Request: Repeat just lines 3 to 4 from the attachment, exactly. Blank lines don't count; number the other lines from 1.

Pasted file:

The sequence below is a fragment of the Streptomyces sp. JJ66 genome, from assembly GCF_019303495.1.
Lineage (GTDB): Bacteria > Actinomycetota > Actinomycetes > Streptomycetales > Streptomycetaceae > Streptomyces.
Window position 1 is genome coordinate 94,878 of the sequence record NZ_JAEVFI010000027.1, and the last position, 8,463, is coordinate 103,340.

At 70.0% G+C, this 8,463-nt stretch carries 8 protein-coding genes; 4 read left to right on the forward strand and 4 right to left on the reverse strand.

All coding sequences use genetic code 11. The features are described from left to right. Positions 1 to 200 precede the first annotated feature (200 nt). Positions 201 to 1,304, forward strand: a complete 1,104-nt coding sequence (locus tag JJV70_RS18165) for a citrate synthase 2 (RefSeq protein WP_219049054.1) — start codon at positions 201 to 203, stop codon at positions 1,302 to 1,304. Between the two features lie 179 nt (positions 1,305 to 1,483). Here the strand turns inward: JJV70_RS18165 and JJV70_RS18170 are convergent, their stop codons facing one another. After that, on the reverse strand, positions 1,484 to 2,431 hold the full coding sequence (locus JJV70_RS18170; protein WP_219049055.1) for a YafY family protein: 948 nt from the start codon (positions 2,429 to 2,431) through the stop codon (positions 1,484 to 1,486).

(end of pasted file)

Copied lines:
Window position 1 is genome coordinate 94,878 of the sequence record NZ_JAEVFI010000027.1, and the last position, 8,463, is coordinate 103,340.

At 70.0% G+C, this 8,463-nt stretch carries 8 protein-coding genes; 4 read left to right on the forward strand and 4 right to left on the reverse strand.